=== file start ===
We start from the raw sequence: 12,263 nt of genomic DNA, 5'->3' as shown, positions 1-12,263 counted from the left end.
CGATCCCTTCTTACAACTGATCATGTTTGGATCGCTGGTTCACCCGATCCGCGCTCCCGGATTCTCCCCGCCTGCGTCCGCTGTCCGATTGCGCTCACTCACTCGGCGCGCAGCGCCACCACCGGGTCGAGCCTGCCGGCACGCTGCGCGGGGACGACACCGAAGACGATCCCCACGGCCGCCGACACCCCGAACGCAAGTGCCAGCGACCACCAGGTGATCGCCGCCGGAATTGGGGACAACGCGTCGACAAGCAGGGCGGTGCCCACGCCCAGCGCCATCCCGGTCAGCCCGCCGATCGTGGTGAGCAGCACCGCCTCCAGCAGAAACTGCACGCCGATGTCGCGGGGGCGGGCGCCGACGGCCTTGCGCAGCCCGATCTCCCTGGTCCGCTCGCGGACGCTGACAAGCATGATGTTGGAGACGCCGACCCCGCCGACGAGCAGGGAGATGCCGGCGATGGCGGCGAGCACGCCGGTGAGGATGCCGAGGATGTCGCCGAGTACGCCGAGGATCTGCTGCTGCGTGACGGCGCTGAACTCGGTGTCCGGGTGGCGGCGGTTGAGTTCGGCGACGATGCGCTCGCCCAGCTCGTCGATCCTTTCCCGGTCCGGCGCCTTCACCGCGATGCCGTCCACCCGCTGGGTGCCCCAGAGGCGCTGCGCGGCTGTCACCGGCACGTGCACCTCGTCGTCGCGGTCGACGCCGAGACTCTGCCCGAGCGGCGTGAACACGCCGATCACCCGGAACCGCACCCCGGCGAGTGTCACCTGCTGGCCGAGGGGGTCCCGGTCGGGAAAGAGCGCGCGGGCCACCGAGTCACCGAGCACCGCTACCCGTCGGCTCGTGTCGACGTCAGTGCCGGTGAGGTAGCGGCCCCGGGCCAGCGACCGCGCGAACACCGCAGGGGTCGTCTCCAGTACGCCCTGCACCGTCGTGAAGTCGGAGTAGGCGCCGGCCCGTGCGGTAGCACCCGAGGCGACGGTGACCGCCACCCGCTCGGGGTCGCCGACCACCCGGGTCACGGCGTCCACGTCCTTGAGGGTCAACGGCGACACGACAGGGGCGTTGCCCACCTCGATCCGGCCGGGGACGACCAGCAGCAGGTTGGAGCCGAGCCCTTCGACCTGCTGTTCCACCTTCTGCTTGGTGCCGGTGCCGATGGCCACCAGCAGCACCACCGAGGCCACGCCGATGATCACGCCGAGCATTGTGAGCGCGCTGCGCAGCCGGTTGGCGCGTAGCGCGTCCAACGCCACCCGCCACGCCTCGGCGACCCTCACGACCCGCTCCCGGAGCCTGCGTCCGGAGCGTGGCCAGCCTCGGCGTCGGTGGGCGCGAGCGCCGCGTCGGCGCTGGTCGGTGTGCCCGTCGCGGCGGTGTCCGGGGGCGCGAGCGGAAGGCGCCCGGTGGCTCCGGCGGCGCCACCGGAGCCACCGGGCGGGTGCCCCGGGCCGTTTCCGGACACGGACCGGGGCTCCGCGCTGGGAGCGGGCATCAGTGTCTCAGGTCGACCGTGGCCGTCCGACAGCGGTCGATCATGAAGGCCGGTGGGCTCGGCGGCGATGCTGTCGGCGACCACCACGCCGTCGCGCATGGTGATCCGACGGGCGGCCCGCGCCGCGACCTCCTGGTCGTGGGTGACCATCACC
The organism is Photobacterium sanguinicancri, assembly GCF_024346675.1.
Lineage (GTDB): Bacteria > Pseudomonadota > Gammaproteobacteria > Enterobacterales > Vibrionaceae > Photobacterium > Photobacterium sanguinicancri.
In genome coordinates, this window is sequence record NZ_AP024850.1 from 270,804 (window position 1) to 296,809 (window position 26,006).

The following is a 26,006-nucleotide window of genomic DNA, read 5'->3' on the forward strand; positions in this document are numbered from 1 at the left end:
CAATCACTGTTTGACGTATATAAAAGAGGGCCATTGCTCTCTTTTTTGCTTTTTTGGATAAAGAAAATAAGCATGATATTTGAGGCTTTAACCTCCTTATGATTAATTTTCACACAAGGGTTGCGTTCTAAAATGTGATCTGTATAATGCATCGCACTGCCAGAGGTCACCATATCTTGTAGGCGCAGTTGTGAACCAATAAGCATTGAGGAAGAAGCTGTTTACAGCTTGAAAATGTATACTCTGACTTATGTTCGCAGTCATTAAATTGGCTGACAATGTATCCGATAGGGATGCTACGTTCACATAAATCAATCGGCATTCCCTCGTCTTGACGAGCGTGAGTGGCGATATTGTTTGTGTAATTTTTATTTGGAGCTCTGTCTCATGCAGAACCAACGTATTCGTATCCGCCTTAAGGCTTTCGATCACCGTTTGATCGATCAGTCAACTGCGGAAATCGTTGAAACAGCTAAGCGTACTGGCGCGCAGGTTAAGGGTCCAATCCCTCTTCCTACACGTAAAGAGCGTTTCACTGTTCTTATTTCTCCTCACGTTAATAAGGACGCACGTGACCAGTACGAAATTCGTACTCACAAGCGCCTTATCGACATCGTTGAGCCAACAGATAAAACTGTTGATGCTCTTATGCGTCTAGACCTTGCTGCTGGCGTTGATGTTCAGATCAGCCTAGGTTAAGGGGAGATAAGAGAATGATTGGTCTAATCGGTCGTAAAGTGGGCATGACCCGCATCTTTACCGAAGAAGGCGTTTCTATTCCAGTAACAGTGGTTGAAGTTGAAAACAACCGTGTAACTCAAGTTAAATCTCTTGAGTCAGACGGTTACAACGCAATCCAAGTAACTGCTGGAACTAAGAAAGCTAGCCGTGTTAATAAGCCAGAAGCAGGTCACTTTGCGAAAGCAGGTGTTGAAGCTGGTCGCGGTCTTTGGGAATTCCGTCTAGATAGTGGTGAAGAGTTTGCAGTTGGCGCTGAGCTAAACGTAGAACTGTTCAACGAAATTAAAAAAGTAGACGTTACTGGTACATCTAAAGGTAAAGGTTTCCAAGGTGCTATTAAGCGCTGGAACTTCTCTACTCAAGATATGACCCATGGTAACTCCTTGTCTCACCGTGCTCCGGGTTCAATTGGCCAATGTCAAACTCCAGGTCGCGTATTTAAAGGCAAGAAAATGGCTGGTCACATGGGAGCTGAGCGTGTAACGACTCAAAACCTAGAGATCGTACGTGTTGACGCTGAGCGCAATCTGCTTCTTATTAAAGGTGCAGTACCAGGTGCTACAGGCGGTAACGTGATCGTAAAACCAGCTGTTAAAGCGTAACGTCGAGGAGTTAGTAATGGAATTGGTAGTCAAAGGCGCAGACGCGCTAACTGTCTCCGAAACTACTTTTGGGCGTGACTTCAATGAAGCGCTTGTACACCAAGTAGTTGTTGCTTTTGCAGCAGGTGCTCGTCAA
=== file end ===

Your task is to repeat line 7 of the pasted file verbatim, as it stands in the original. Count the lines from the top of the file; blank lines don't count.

CAATCACTGTTTGACGTATATAAAAGAGGGCCATTGCTCTCTTTTTTGCTTTTTTGGATAAAGAAAATAAGCATGATATTTGAGGCTTTAACCTCCTTATGATTAATTTTCACACAAGGGTTGCGTTCTAAAATGTGATCTGTATAATGCATCGCACTGCCAGAGGTCACCATATCTTGTAGGCGCAGTTGTGAACCAATAAGCATTGAGGAAGAAGCTGTTTACAGCTTGAAAATGTATACTCTGACTTATGTTCGCAGTCATTAAATTGGCTGACAATGTATCCGATAGGGATGCTACGTTCACATAAATCAATCGGCATTCCCTCGTCTTGACGAGCGTGAGTGGCGATATTGTTTGTGTAATTTTTATTTGGAGCTCTGTCTCATGCAGAACCAACGTATTCGTATCCGCCTTAAGGCTTTCGATCACCGTTTGATCGATCAGTCAACTGCGGAAATCGTTGAAACAGCTAAGCGTACTGGCGCGCAGGTTAAGGGTCCAATCCCTCTTCCTACACGTAAAGAGCGTTTCACTGTTCTTATTTCTCCTCACGTTAATAAGGACGCACGTGACCAGTACGAAATTCGTACTCACAAGCGCCTTATCGACATCGTTGAGCCAACAGATAAAACTGTTGATGCTCTTATGCGTCTAGACCTTGCTGCTGGCGTTGATGTTCAGATCAGCCTAGGTTAAGGGGAGATAAGAGAATGATTGGTCTAATCGGTCGTAAAGTGGGCATGACCCGCATCTTTACCGAAGAAGGCGTTTCTATTCCAGTAACAGTGGTTGAAGTTGAAAACAACCGTGTAACTCAAGTTAAATCTCTTGAGTCAGACGGTTACAACGCAATCCAAGTAACTGCTGGAACTAAGAAAGCTAGCCGTGTTAATAAGCCAGAAGCAGGTCACTTTGCGAAAGCAGGTGTTGAAGCTGGTCGCGGTCTTTGGGAATTCCGTCTAGATAGTGGTGAAGAGTTTGCAGTTGGCGCTGAGCTAAACGTAGAACTGTTCAACGAAATTAAAAAAGTAGACGTTACTGGTACATCTAAAGGTAAAGGTTTCCAAGGTGCTATTAAGCGCTGGAACTTCTCTACTCAAGATATGACCCATGGTAACTCCTTGTCTCACCGTGCTCCGGGTTCAATTGGCCAATGTCAAACTCCAGGTCGCGTATTTAAAGGCAAGAAAATGGCTGGTCACATGGGAGCTGAGCGTGTAACGACTCAAAACCTAGAGATCGTACGTGTTGACGCTGAGCGCAATCTGCTTCTTATTAAAGGTGCAGTACCAGGTGCTACAGGCGGTAACGTGATCGTAAAACCAGCTGTTAAAGCGTAACGTCGAGGAGTTAGTAATGGAATTGGTAGTCAAAGGCGCAGACGCGCTAACTGTCTCCGAAACTACTTTTGGGCGTGACTTCAATGAAGCGCTTGTACACCAAGTAGTTGTTGCTTTTGCAGCAGGTGCTCGTCAA